With Apple opening their NFC Controller to more application development over summer 2017, the iPhone/iPad ecosystem has now been brought into the scope of general NFC usage. Now these devices are no longer restricted to Apple Pay or other mobile payment solutions. This means that devices equipped with the ability to wirelessly transfer data will be in millions of current and future pockets.

The announcement was made in early June 2017 but the first downloads of iOS 11 were made public later that year, on September 19. Our Harry Potter display ran from June until the first few weeks of October, hence Android users were our predominant target audience during the display’s initial months, although we may have seen some iPhone NFC or native QR Camera interaction with our displays at the tail end of the display’s lifetime.

It is clear that the more people have access to and use NFC technology, the more demand we can expect to see for this type of functionality. Our results indicate there is interest among library users in consuming digital resources and interacting with library materials in innovative ways. In this paper, we describe our implementation of an NFC display that may serve as a practical, applicable example on how to use this technology in libraries.


NFC is a short-range, wireless communication technology that establishes a temporary peer-to-peer network between two chips while they remain within four inches of one another as they complete a small data transfer. NFC tags, like the ones used in our displays, require no dedicated power source as they are activated by the smartphone or tablet that comes into contact with it. The required close proximity addresses security and privacy concerns as only a deliberate tap will initiate the transaction. The public may regularly use this technology without realizing it when they pay for goods using either their smartdevice or a credit card with an embedded chip.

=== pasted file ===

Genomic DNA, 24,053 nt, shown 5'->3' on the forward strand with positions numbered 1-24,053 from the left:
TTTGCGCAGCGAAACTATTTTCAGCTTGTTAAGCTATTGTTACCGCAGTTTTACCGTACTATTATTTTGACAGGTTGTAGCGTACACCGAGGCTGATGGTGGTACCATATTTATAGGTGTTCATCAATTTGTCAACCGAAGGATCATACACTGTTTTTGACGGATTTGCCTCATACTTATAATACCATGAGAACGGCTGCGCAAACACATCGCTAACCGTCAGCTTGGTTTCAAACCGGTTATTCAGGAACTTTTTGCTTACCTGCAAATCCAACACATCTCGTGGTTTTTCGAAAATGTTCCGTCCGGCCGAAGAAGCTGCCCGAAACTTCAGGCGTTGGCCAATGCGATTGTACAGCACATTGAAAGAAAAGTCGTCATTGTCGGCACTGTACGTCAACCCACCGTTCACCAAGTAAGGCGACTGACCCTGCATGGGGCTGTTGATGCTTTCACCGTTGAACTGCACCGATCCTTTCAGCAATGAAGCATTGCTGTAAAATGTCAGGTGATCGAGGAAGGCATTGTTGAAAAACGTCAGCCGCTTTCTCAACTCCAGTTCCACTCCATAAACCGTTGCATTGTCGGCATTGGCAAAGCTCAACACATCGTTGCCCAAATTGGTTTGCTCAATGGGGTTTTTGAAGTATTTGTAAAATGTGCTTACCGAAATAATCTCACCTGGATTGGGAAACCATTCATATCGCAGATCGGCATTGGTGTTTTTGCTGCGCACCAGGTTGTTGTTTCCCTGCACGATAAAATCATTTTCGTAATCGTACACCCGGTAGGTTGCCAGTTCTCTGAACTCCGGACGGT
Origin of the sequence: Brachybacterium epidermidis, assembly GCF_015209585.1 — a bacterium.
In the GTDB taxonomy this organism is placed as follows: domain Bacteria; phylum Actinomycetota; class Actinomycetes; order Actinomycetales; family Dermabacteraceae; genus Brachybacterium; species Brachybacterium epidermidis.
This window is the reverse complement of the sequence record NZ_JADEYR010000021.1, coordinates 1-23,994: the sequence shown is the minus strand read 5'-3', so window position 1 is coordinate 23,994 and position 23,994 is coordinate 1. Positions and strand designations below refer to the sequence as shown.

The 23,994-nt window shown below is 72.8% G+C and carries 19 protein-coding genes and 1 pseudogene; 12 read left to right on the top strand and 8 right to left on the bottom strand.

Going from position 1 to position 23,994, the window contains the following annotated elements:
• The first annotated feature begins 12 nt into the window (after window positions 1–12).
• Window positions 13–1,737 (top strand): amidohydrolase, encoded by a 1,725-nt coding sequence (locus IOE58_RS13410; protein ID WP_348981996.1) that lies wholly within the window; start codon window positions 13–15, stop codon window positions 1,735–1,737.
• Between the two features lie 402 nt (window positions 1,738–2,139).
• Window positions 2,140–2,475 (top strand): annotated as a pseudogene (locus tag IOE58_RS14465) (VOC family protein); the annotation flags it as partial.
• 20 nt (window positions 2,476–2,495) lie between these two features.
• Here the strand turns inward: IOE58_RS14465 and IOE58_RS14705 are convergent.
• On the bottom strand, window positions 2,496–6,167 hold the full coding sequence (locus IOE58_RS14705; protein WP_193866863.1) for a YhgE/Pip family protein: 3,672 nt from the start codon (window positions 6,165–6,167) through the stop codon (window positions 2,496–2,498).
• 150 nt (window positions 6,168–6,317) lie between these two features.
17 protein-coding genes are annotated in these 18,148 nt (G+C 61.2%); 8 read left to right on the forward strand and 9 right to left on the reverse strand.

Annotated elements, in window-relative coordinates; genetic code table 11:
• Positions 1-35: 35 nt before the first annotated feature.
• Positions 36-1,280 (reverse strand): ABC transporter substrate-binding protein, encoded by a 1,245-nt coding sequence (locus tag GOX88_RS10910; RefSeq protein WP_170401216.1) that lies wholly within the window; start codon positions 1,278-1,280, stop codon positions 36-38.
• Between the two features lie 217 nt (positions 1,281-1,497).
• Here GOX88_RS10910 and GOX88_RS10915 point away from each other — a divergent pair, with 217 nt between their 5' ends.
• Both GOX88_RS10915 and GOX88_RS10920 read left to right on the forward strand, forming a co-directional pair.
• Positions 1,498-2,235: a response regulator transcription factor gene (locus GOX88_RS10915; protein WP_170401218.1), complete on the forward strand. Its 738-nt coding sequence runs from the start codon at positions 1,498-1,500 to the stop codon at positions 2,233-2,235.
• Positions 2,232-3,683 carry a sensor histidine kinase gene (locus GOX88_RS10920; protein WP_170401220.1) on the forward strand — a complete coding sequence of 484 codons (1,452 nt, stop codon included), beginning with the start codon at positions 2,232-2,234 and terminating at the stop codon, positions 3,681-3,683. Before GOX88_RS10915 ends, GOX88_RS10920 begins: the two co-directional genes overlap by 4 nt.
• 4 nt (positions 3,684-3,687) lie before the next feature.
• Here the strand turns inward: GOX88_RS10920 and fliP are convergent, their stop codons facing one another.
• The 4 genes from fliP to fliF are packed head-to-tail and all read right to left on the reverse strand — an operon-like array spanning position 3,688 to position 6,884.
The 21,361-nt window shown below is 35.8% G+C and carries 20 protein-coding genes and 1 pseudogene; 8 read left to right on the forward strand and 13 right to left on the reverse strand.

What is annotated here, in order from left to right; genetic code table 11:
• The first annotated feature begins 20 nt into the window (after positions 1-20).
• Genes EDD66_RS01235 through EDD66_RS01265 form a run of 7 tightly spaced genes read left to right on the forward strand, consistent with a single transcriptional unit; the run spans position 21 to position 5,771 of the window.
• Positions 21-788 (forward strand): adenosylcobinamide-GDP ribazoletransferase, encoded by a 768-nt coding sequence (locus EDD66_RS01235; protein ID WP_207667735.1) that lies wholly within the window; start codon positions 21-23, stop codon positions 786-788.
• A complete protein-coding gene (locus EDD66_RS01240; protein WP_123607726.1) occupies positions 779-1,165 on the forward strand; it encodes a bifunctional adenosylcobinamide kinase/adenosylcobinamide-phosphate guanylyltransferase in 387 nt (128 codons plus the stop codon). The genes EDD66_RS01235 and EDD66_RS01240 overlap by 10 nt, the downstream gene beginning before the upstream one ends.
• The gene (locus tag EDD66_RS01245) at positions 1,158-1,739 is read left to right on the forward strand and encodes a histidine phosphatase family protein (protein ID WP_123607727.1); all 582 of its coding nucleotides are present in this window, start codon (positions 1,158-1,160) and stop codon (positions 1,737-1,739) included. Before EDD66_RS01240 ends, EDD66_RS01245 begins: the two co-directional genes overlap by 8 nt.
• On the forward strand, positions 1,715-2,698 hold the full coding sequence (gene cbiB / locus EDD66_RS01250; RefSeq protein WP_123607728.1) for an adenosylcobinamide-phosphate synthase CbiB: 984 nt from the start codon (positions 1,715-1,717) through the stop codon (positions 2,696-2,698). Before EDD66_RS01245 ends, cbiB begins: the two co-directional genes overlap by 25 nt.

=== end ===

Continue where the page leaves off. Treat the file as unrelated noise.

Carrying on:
While NFC is not a new concept, it is still sometimes viewed as a novelty. As early as 2012, anticipation and excitement for the budding potential carried by NFC technology was evident, such as Guevara’s (2012) belief that NFC had the potential to alter the way information is delivered. Early articles (e.g., Hoy 2013) described basic NFC operations soon afterwards, uniting several concrete applications under the banner of self-service operations (checkout, supplemental information, access control) that allow patrons to receive immediate assistance wherever they are and whenever they need it.